The only outside review I received of Brain Tales – Volume One was a reader wanting to know what the results were for Brock’s son in Eggs Over Hard. Once you read it you’ll need to know, too, but I’m not telling… it’s for you to decide.
#4- You worked with an illustrator, Juan Costa, for your children’s book Sending You Sammy and Trent Washburn for your book Brain Tales. What was it like working with two different illustrators and what did you learn from the experience?
Working with two different illustrators has taught me that, just like writers, artists have different styles of method, instruction and execution. Both Juan and Trent are equally respected and greatly talented.
#5- Your children’s books have a very strong message. Could you tell us a bit about that and what books as a child inspired you?
It disgusts me to no end to hear that a child doesn’t enjoy reading and then to see the options they are given to read. There are plenty of excellent books which should be the ones presented in schools but instead if the author is well known based on one good book all of his/ her books are made available.
I wanted to introduce a book that has children hooked both on reading (Sending You Sammy is the first of an eventual series) and eating healthy. With literacy in North America on the decline and obesity on the incline I knew the importance of writing a story that wouldn’t push the message but would still get it across.
The Chronicles of Narnia has to be my all time favourite book series as a child as well as an adult. The endless interpretation possibilities have the readers taking away something different with each and every read. Before that had to be the magnificent works of fellow Canadian author Robert Munsch.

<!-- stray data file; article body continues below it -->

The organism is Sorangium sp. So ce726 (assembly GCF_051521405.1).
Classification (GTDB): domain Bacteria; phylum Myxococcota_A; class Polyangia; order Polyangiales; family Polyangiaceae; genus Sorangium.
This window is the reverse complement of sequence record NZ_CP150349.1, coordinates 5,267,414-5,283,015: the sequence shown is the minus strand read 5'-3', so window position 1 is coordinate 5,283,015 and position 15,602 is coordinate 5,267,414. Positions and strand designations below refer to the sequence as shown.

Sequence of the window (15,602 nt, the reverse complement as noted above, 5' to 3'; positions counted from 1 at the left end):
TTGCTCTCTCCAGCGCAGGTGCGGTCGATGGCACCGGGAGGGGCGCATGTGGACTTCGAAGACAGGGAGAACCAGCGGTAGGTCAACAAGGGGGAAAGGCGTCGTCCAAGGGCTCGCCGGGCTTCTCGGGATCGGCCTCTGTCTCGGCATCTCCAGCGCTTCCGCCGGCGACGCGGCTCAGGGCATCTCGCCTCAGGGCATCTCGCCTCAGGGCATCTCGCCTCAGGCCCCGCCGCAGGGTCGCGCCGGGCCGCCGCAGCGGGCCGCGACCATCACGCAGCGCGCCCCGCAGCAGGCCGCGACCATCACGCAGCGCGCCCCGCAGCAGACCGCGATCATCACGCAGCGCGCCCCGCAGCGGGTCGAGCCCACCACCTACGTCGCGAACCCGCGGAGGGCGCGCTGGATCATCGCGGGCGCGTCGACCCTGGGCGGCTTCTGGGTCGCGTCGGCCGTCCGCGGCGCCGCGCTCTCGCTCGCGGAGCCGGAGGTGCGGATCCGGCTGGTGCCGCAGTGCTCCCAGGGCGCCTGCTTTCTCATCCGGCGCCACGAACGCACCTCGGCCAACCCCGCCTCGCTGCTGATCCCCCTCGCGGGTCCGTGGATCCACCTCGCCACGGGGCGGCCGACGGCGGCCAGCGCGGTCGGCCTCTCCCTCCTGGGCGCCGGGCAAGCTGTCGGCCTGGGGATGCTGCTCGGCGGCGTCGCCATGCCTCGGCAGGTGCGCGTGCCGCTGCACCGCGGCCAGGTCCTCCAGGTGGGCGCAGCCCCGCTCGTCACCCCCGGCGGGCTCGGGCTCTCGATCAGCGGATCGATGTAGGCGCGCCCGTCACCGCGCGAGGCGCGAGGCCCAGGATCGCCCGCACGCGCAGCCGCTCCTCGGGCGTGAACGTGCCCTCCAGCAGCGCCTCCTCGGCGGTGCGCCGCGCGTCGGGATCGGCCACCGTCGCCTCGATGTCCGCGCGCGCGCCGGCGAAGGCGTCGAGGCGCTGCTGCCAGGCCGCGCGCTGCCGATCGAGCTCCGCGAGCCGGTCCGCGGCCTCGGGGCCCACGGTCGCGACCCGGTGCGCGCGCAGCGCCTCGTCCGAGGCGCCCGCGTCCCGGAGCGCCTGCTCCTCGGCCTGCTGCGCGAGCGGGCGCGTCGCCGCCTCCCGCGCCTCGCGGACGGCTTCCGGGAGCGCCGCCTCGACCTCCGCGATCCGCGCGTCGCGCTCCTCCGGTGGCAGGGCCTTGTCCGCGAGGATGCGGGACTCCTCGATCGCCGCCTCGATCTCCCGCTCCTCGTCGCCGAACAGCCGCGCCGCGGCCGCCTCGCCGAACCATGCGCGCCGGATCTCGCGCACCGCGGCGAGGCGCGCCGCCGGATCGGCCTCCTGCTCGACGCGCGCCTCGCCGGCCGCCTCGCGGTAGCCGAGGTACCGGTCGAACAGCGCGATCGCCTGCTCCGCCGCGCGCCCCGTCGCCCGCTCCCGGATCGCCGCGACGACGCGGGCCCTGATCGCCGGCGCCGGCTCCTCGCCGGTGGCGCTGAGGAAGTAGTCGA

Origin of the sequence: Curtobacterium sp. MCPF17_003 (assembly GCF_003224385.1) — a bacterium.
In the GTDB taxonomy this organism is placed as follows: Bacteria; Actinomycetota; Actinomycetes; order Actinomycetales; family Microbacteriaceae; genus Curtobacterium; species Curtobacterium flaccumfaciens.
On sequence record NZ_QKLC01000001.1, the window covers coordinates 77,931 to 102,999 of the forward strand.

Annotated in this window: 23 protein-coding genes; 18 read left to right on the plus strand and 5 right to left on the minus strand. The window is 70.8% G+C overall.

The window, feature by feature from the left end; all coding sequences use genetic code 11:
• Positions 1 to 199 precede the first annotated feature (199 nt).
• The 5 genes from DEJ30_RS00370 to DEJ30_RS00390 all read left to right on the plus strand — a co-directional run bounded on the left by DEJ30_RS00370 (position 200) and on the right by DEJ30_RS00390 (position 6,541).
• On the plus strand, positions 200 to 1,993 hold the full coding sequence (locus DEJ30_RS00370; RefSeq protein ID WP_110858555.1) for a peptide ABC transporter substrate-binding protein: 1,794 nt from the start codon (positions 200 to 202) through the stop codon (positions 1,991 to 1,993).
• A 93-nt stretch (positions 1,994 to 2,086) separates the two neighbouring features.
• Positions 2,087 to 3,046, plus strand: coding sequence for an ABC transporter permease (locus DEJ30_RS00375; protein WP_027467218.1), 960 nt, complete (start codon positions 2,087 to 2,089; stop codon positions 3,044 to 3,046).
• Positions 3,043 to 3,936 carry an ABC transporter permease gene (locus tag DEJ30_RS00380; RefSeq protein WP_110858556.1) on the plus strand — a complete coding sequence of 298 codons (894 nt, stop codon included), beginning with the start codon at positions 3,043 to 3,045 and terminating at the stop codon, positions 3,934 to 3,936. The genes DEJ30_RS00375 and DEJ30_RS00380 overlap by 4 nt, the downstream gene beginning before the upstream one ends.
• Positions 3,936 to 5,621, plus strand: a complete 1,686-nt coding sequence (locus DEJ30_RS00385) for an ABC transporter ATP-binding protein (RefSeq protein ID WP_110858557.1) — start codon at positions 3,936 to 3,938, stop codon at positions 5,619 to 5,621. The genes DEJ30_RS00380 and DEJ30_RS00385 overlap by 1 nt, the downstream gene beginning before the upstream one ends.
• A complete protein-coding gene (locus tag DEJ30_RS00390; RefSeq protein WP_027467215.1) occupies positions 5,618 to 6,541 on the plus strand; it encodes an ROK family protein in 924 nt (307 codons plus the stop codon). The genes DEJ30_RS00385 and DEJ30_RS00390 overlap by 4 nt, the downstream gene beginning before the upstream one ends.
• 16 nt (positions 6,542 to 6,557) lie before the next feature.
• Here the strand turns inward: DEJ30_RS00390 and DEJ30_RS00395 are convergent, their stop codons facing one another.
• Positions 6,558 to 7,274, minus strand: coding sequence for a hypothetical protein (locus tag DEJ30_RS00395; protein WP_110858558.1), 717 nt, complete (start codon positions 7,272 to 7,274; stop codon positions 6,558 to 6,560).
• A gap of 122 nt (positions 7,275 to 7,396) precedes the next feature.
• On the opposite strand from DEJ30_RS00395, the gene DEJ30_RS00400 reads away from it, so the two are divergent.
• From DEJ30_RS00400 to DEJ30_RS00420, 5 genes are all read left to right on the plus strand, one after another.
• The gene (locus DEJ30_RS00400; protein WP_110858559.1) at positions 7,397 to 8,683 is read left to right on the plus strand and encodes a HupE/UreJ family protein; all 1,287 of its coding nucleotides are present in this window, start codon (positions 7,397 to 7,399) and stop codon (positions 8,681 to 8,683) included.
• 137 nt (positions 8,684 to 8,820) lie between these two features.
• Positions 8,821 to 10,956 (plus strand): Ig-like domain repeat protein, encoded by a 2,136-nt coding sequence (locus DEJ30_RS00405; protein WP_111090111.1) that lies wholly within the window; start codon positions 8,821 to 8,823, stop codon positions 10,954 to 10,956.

#6- Are there any upcoming releases we would like to know about, and could you give us your web site so readers can check it out?
I don’t have anything coming up soon but I plan to finish my novel within the next few years. As soon as I have it, or any book in between, published I will let my fans know.
My main website is www.SarahButland.com and I have two especially for the Adventures of Sammy series. The first site, www.AdventuresOfSammy.com, is for series updates as well as book availability and there’s a fan website at www.BananaBoyFans.com where you can sign up for newsletters to get access to fun, games and recipes in relation to Sending You Sammy and the rest of the series.
#7- This about concludes it. Thank you again for joining us. Is there anything else you would like to share?
I simply hope that all of my fans and new readers of Brain Tales – Volume One enjoy each story and continue to create and/or write their own tales.
Thanks to Kelly for hosting me on her terrific website that allows readers to meet authors. And best of luck to Kelly as well as all the readers and writers (published or not) of the world.